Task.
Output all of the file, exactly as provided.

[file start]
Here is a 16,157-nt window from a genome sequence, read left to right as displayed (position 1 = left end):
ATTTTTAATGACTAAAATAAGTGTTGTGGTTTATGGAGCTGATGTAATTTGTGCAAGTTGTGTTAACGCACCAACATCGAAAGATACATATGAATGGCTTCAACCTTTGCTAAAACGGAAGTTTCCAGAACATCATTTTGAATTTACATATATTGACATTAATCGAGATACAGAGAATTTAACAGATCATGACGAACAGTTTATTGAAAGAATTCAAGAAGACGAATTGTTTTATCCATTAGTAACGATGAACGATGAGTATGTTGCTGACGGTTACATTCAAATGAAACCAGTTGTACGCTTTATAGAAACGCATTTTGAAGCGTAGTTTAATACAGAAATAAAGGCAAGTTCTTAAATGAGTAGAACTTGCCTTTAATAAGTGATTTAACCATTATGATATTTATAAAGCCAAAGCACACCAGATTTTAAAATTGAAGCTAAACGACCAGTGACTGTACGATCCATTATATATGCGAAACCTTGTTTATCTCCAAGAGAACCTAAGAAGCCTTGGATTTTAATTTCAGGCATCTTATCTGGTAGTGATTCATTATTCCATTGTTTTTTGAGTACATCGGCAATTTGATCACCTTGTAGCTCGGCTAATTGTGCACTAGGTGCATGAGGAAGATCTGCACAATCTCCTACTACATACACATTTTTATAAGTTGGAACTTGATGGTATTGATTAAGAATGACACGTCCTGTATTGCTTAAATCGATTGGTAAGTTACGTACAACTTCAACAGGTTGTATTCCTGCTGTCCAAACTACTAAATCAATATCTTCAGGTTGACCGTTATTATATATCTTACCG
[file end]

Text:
Here is a 16,157-nt window from a genome sequence, read left to right as displayed (position 1 = left end):
ATTTTTAATGACTAAAATAAGTGTTGTGGTTTATGGAGCTGATGTAATTTGTGCAAGTTGTGTTAACGCACCAACATCGAAAGATACATATGAATGGCTTCAACCTTTGCTAAAACGGAAGTTTCCAGAACATCATTTTGAATTTACATATATTGACATTAATCGAGATACAGAGAATTTAACAGATCATGACGAACAGTTTATTGAAAGAATTCAAGAAGACGAATTGTTTTATCCATTAGTAACGATGAACGATGAGTATGTTGCTGACGGTTACATTCAAATGAAACCAGTTGTACGCTTTATAGAAACGCATTTTGAAGCGTAGTTTAATACAGAAATAAAGGCAAGTTCTTAAATGAGTAGAACTTGCCTTTAATAAGTGATTTAACCATTATGATATTTATAAAGCCAAAGCACACCAGATTTTAAAATTGAAGCTAAACGACCAGTGACTGTACGATCCATTATATATGCGAAACCTTGTTTATCTCCAAGAGAACCTAAGAAGCCTTGGATTTTAATTTCAGGCATCTTATCTGGTAGTGATTCATTATTCCATTGTTTTTTGAGTACATCGGCAATTTGATCACCTTGTAGCTCGGCTAATTGTGCACTAGGTGCATGAGGAAGATCTGCACAATCTCCTACTACATACACATTTTTATAAGTTGGAACTTGATGGTATTGATTAAGAATGACACGTCCTGTATTGCTTAAATCGATTGGTAAGTTACGTACAACTTCAACAGGTTGTATTCCTGCTGTCCAAACTACTAAATCAATATCTTCAGGTTGACCGTTATTATATATCTTACCG